Debenhams celebrates the triumph of finding the right gift in Christmas ads by Mother

It’s going to take a lot more than a good ad campaign to turn around this retailer’s fortunes, but Mother is certainly doing its bit for Debenhams with a spirited series of ads that celebrates the triumphant feeling you get when you’ve bought the perfect present.

While John Lewis has paid big bucks for Elton John, Debenhams has settled for his former sidekick, Kiki Dee, whose song, “Star” (you’ll recognise it) sums up the mood of Mother’s ads.

The tune blasts out to underscore the “fist pump” moment of joy for the characters in four 20-second ads: the uncle, the date, the best friend, and the party guest.

Ana Balarin, a partner at Mother said: “Breaking with what has become Christmas advertising convention with this campaign, we wanted to shift the attention from the gift receiver to the person buying it, and really focus on that ‘nailed it’ moment, which every shopping fan will identify with.”

Debenhams has come up with some other ideas to help boost festive sales. More than 70 of its 250 stores will house Christmas markets, where shoppers can go to different stalls to find gifts on themes like Live Well, Gin Palace, Dapper Gent, Retro Arcade and Snuggle Me. In some stores there will be pop-ups from local suppliers, and all will offer a gift-wrapping service.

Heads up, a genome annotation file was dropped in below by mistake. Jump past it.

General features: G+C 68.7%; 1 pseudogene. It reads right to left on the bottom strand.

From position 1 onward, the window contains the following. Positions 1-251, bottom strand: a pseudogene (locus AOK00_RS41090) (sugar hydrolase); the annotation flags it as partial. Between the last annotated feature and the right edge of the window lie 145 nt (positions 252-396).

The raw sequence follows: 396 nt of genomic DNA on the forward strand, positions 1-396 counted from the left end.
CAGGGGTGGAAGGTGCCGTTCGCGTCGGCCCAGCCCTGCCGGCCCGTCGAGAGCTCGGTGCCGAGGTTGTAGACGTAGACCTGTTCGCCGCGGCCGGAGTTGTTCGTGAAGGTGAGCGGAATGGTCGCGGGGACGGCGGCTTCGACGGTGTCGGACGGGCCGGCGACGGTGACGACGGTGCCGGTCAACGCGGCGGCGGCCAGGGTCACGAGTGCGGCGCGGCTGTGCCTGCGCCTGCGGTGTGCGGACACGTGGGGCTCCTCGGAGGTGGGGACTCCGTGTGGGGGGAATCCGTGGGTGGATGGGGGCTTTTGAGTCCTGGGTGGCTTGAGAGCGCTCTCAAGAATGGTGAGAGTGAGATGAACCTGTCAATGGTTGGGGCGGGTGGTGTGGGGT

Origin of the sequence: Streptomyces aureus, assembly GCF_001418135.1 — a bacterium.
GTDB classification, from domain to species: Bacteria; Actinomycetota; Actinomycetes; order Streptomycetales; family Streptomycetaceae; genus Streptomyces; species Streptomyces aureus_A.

Some retailers had been threatening to scale down their Christmas campaigns, but they have clearly decided that advertising is a price worth paying at this crucial time of year. Debenhams ads will appear across TV networks including ITV and Channel 4, as well as on video on demand. They will also be all over social media and in print in You Mag and Metro.

MAA creative scale: 8.5

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About Emma Hall

Emma Hall
Emma Hall is the former London Editor of Ad Age, where she covered European marketing advertising, digital and media stories. She has written for newspapers including the Financial Times, The Guardian, The Times and the Telegraph, and was previously a section editor at Campaign. Emma started her career in New York as a researcher for a biography of Keith Richards.

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